June 2, 2001, for those who are wondering. Last year it was June 10, but the founder seems to like to move it around so that it falls on a Sunday.
Click here to see the Jesus Day site. I checked it out, and while it’s not really my cup of tea, I have to say that it’s a respectable concept and seems to be a decent charity that, unlike many religious charities, captures the spirit of what Christianity is all about.
That said, I still find it offensive that Governor George W. Bush of Texas proclaimed Jesus Day to be a state holiday last year. Sure, Bush did endorse other religious holidays while governor. A Bush spokesman defended the then-governor, holding that “Bush also has signed proclamations supporting Bahai centenary day, Holocaust Remembrance Day, and a Hanukkah celebration.” (Source: http://www.layman.org/layman/news/news-around-church/bush-jesus-day.htm ) Two points: 1)The First Amendment does prohibit any laws supporting the establishment of any religion and 2)Holocaust Rememberance Day has no religious connotation, since the World War II holocaust that that holiday refers to killed 20,000,000 people of various faiths (or of no faith) and is a black mark on history, which is a legitimate observation.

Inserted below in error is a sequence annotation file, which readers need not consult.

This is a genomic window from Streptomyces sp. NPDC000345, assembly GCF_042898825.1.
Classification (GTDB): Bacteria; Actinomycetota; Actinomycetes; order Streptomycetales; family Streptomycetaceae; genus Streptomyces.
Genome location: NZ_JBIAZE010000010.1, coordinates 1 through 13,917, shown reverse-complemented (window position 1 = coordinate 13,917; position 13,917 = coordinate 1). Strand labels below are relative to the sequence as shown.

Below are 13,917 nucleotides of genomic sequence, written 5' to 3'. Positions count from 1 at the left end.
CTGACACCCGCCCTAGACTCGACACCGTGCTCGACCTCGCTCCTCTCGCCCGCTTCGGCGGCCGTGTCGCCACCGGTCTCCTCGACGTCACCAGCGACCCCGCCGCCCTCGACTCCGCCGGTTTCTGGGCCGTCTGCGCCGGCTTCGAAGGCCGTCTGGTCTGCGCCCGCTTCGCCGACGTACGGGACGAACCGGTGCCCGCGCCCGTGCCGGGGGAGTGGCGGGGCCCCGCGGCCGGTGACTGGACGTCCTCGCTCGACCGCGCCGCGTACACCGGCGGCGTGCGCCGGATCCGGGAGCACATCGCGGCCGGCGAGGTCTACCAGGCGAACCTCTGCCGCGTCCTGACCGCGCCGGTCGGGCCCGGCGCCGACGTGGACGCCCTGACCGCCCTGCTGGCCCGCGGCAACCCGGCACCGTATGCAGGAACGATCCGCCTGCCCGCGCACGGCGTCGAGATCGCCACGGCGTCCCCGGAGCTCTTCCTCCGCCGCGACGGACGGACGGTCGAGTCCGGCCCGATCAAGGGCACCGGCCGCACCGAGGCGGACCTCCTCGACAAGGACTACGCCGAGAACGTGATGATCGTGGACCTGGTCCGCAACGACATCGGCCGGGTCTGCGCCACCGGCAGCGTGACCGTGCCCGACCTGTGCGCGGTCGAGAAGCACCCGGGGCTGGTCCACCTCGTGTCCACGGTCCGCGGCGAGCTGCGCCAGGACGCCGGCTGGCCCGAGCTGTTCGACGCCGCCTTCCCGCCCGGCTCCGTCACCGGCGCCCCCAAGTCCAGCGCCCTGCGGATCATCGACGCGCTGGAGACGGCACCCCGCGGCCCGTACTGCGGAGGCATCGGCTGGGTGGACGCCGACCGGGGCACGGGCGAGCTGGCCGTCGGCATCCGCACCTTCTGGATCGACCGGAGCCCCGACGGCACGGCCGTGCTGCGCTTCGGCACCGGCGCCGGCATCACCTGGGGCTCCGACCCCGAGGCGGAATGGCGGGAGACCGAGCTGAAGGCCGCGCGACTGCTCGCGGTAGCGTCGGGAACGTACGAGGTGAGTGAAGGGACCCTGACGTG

These Jesus Day people, one could argue, are just a charity, but if that were the case, they shouldn’t have an affiliation with a particular established religion—and Christianity certainly falls into that category.
What’s the point here? Well, it’s clear that Bush is beholden to the Christian right; that’s never really ever been in question. His Jesus Day proclamation is just further proof of that. Bush’s attitude toward religious groups is odious, and Jesus Day in Texas offers further proof that that man, even if he were legitimately elected, has no business in the Oval Office, much less in the Texas governor’s mansion.
I urge everyone to use Jesus Day as a barometer for George D Dubya I Bush’s performance. We all know who his friends are. I’m glad to say that I’m not one of them.